Little is known definitively about the stone ship.
The wreckage lies under 345 feet of water in the Black Sea. The anoxic waters of the sea preserve any organic material from the ravages of bacteria, so the ship and its cargo show remarkable lack of degradation. Despite its nickname, the ship may never have been seaworthy. It measures 80 cubits in length and 50 in width. The ship is constructed in the style of ancient Greek triremes, fully rigged to sail and bearing banks of oars, yet the hull is constructed of a stone material.
The ship was found during a sonar scan of the sea bed, for it lies beyond the limits of casual divers. Initially estimated to have an age from AD5-7, the ship was presumed to be the wreckage of a mercantile vessel due to its cargo.
In 1979, a diving expedition manned by a mixed crew of Turkish and Greek divers set out to explore the wreck. It was this expedition that discovered the nature of the ship, and brought up cargo for examination. What was presumed to be market goods turned out to be offerings to an unknown god. The divers lowered the estimated age from AD to BCE 5 or earlier upon examination of the ship’s odd construction. The offerings equally puzzled the crew.
The ship was laden with fat-necked amphora, stained a vivid maroon not present in any extant samples of Roman or Greek pottery. The urns were mostly intact and still sealed, one diver claimed they could still hear liquid inside. The divers also retrieved a sack of what was found to be birdseed laden with iron pellets.
The diving crew made plans to return to the site later. However, when it came time to weigh anchor, one of their number was missing. Basri Ataman had been diving with a partner, yet had failed to surface with the crew. His partner could give no explanation for the oversight.
The rescue crew found Ataman sitting cross-legged among the amphorae on the ship. He had wedged his feet in such a way that he would not rise, even after death. His eyes had turned red from subconjunctival hemorrhage.
A crew of three were able to unstick his body from the wreck, one used his oxygen inhaler to inflate Ataman’s suit to send him quickly to the surface.
At this point, the divers had no further interest in the site. One, however, found something next to the broken amphora Ataman had been sitting on. He brought the object to the surface with them for further study. In the dying light of the day, the crew examined the small statuette.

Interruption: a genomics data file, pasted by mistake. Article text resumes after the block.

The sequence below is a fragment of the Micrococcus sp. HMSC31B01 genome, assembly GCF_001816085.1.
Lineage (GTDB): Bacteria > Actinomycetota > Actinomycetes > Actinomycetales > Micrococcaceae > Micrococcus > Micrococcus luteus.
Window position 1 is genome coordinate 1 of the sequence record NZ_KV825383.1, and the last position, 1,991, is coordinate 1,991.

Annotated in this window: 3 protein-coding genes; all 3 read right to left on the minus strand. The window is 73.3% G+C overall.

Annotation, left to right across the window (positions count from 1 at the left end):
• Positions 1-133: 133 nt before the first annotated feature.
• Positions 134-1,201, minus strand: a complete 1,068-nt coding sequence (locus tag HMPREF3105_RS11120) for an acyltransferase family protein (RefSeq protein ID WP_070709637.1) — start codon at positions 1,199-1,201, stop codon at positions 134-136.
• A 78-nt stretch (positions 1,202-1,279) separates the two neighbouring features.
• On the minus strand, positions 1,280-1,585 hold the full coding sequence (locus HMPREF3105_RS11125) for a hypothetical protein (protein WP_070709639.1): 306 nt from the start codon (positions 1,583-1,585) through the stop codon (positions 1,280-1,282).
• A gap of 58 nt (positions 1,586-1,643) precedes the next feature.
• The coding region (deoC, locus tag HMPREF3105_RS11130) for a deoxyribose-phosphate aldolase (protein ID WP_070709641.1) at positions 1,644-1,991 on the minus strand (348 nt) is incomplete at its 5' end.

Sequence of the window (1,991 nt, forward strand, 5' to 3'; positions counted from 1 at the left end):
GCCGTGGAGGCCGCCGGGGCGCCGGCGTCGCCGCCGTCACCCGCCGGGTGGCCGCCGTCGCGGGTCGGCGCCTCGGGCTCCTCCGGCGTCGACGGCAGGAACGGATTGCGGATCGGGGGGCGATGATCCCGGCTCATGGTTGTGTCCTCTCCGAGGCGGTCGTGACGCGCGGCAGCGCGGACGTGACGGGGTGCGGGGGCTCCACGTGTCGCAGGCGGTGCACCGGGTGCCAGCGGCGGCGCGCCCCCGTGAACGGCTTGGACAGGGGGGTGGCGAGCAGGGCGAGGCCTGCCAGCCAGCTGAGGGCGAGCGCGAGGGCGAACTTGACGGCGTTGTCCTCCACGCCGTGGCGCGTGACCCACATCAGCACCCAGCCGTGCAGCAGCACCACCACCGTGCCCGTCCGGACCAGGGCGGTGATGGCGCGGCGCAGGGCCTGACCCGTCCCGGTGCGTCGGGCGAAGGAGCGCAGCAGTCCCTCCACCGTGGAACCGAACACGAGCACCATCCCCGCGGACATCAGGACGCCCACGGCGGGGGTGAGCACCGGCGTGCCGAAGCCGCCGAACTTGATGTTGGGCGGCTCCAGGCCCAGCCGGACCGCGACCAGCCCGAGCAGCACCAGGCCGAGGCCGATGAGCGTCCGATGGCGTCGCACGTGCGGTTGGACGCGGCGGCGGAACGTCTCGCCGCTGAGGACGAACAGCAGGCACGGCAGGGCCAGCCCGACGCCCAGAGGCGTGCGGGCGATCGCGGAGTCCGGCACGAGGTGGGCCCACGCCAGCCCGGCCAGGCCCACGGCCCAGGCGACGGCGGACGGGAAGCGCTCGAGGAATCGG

The ‘little goddess’ (as they dubbed her) was pure gold with lapis and garnet inlaid in the form of a skirt and blouse. Her hair was in the familiar style of Greek frescoes, colored with pine pitch. Where her eyes should have been, however, were two curling projections not unlike ram’s horns.
The divers had interred Ataman’s body in the hold and had plans to return to the wreck after depositing it on shore. They never got a chance.
A gas leak originating from the cargo hold ignited at approximately three in the morning. Most of the crew were killed. The captain and one diver, Phillip Markos, escaped with third degree burns. The captain managed to pilot the crippled ship to shore before expiring from his wounds. Markos was transported to a hospital in time to receive lifesaving skin grafts over three-fourths of his body. He lived two more years before a hotel maid found him dead in the bath. He had a purple scarf tied tightly around his neck, and his eyes bore subconjunctival hemorrhage. Though the coroner found the scarf had not been tight enough to cause asphyxiation, his death was ruled a suicide.
Of the statue, only Markos’s word and a single kodachrome photo remained. Markos denied knowledge of the statue’s whereabouts, only that he was awoken several times before the disaster by a peculiar droning noise originating from the cargo hull.
The amphorae were transferred to the Antalya Museum and sealed against further study. They and the photograph of the statue are now presumed lost during Turkey’s coup d’etat of 1980.
Later expeditions to the stone ship have been unsuccessful. Divers tell of a murkiness that surrounds the site, one that handheld lights cannot hope to alleviate.